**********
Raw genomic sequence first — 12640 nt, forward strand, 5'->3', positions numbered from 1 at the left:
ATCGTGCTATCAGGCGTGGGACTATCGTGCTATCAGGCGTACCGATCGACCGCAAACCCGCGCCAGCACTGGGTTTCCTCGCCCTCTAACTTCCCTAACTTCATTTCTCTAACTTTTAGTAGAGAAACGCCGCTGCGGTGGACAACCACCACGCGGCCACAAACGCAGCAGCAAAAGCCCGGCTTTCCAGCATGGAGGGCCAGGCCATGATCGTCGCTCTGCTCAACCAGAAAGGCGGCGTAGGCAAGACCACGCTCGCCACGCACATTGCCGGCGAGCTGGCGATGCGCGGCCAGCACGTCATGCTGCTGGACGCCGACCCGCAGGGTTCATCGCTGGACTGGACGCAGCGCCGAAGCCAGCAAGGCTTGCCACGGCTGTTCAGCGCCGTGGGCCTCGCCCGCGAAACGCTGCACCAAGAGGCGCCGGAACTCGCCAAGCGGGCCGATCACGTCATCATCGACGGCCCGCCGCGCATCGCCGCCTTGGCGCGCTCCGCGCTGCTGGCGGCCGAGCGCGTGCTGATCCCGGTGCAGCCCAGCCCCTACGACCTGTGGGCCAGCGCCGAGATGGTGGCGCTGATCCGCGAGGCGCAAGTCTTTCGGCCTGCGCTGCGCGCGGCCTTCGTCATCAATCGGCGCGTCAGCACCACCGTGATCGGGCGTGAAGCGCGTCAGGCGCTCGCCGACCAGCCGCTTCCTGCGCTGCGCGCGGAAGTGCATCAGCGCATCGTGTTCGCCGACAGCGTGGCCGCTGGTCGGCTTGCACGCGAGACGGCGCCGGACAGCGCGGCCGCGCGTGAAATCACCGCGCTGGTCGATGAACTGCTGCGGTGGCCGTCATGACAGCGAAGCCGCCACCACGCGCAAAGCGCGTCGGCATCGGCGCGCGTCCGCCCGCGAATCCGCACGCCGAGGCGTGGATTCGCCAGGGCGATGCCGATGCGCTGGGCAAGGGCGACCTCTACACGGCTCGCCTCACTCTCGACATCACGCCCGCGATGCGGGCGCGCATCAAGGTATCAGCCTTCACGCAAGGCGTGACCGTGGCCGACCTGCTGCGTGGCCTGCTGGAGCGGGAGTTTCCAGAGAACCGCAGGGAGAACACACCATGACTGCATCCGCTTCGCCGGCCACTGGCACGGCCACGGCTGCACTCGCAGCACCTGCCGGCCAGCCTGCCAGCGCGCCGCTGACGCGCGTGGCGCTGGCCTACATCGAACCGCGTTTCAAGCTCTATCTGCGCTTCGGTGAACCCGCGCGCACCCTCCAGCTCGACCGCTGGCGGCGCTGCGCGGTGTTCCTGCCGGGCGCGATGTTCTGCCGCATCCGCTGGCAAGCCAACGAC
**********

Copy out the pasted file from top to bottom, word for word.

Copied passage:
Raw genomic sequence first — 12640 nt, forward strand, 5'->3', positions numbered from 1 at the left:
ATCGTGCTATCAGGCGTGGGACTATCGTGCTATCAGGCGTACCGATCGACCGCAAACCCGCGCCAGCACTGGGTTTCCTCGCCCTCTAACTTCCCTAACTTCATTTCTCTAACTTTTAGTAGAGAAACGCCGCTGCGGTGGACAACCACCACGCGGCCACAAACGCAGCAGCAAAAGCCCGGCTTTCCAGCATGGAGGGCCAGGCCATGATCGTCGCTCTGCTCAACCAGAAAGGCGGCGTAGGCAAGACCACGCTCGCCACGCACATTGCCGGCGAGCTGGCGATGCGCGGCCAGCACGTCATGCTGCTGGACGCCGACCCGCAGGGTTCATCGCTGGACTGGACGCAGCGCCGAAGCCAGCAAGGCTTGCCACGGCTGTTCAGCGCCGTGGGCCTCGCCCGCGAAACGCTGCACCAAGAGGCGCCGGAACTCGCCAAGCGGGCCGATCACGTCATCATCGACGGCCCGCCGCGCATCGCCGCCTTGGCGCGCTCCGCGCTGCTGGCGGCCGAGCGCGTGCTGATCCCGGTGCAGCCCAGCCCCTACGACCTGTGGGCCAGCGCCGAGATGGTGGCGCTGATCCGCGAGGCGCAAGTCTTTCGGCCTGCGCTGCGCGCGGCCTTCGTCATCAATCGGCGCGTCAGCACCACCGTGATCGGGCGTGAAGCGCGTCAGGCGCTCGCCGACCAGCCGCTTCCTGCGCTGCGCGCGGAAGTGCATCAGCGCATCGTGTTCGCCGACAGCGTGGCCGCTGGTCGGCTTGCACGCGAGACGGCGCCGGACAGCGCGGCCGCGCGTGAAATCACCGCGCTGGTCGATGAACTGCTGCGGTGGCCGTCATGACAGCGAAGCCGCCACCACGCGCAAAGCGCGTCGGCATCGGCGCGCGTCCGCCCGCGAATCCGCACGCCGAGGCGTGGATTCGCCAGGGCGATGCCGATGCGCTGGGCAAGGGCGACCTCTACACGGCTCGCCTCACTCTCGACATCACGCCCGCGATGCGGGCGCGCATCAAGGTATCAGCCTTCACGCAAGGCGTGACCGTGGCCGACCTGCTGCGTGGCCTGCTGGAGCGGGAGTTTCCAGAGAACCGCAGGGAGAACACACCATGACTGCATCCGCTTCGCCGGCCACTGGCACGGCCACGGCTGCACTCGCAGCACCTGCCGGCCAGCCTGCCAGCGCGCCGCTGACGCGCGTGGCGCTGGCCTACATCGAACCGCGTTTCAAGCTCTATCTGCGCTTCGGTGAACCCGCGCGCACCCTCCAGCTCGACCGCTGGCGGCGCTGCGCGGTGTTCCTGCCGGGCGCGATGTTCTGCCGCATCCGCTGGCAAGCCAACGAC